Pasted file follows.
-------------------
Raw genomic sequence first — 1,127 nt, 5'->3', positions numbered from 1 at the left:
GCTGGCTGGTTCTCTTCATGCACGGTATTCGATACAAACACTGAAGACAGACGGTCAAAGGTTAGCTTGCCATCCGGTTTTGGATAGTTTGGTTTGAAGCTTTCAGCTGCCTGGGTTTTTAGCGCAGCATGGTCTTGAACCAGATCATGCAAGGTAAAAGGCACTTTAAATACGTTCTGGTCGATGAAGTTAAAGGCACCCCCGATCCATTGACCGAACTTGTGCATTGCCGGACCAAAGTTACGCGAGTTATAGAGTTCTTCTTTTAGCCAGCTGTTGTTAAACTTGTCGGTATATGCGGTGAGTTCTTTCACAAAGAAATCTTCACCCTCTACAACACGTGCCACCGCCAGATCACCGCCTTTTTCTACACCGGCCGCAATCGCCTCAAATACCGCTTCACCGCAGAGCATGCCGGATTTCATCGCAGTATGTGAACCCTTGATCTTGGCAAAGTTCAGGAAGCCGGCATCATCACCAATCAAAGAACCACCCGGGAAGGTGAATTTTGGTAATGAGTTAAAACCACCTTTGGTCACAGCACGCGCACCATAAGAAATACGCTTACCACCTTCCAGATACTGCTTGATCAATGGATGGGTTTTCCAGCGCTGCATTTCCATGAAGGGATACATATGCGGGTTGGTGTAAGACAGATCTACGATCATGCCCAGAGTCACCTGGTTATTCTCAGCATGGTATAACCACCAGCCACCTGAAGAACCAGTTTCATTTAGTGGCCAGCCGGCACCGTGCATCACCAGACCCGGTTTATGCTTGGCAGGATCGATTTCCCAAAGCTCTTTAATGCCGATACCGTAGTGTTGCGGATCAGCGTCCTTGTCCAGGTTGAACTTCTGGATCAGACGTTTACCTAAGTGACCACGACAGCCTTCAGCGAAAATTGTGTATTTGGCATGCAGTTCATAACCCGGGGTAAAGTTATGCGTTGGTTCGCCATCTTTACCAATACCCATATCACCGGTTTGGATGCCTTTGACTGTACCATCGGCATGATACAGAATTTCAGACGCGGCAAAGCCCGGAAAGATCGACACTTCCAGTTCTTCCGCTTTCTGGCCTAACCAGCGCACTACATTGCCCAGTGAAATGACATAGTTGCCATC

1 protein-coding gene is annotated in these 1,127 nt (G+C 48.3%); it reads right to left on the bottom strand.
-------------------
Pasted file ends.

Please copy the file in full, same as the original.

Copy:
Raw genomic sequence first — 1,127 nt, 5'->3', positions numbered from 1 at the left:
GCTGGCTGGTTCTCTTCATGCACGGTATTCGATACAAACACTGAAGACAGACGGTCAAAGGTTAGCTTGCCATCCGGTTTTGGATAGTTTGGTTTGAAGCTTTCAGCTGCCTGGGTTTTTAGCGCAGCATGGTCTTGAACCAGATCATGCAAGGTAAAAGGCACTTTAAATACGTTCTGGTCGATGAAGTTAAAGGCACCCCCGATCCATTGACCGAACTTGTGCATTGCCGGACCAAAGTTACGCGAGTTATAGAGTTCTTCTTTTAGCCAGCTGTTGTTAAACTTGTCGGTATATGCGGTGAGTTCTTTCACAAAGAAATCTTCACCCTCTACAACACGTGCCACCGCCAGATCACCGCCTTTTTCTACACCGGCCGCAATCGCCTCAAATACCGCTTCACCGCAGAGCATGCCGGATTTCATCGCAGTATGTGAACCCTTGATCTTGGCAAAGTTCAGGAAGCCGGCATCATCACCAATCAAAGAACCACCCGGGAAGGTGAATTTTGGTAATGAGTTAAAACCACCTTTGGTCACAGCACGCGCACCATAAGAAATACGCTTACCACCTTCCAGATACTGCTTGATCAATGGATGGGTTTTCCAGCGCTGCATTTCCATGAAGGGATACATATGCGGGTTGGTGTAAGACAGATCTACGATCATGCCCAGAGTCACCTGGTTATTCTCAGCATGGTATAACCACCAGCCACCTGAAGAACCAGTTTCATTTAGTGGCCAGCCGGCACCGTGCATCACCAGACCCGGTTTATGCTTGGCAGGATCGATTTCCCAAAGCTCTTTAATGCCGATACCGTAGTGTTGCGGATCAGCGTCCTTGTCCAGGTTGAACTTCTGGATCAGACGTTTACCTAAGTGACCACGACAGCCTTCAGCGAAAATTGTGTATTTGGCATGCAGTTCATAACCCGGGGTAAAGTTATGCGTTGGTTCGCCATCTTTACCAATACCCATATCACCGGTTTGGATGCCTTTGACTGTACCATCGGCATGATACAGAATTTCAGACGCGGCAAAGCCCGGAAAGATCGACACTTCCAGTTCTTCCGCTTTCTGGCCTAACCAGCGCACTACATTGCCCAGTGAAATGACATAGTTGCCATC

1 protein-coding gene is annotated in these 1,127 nt (G+C 48.3%); it reads right to left on the bottom strand.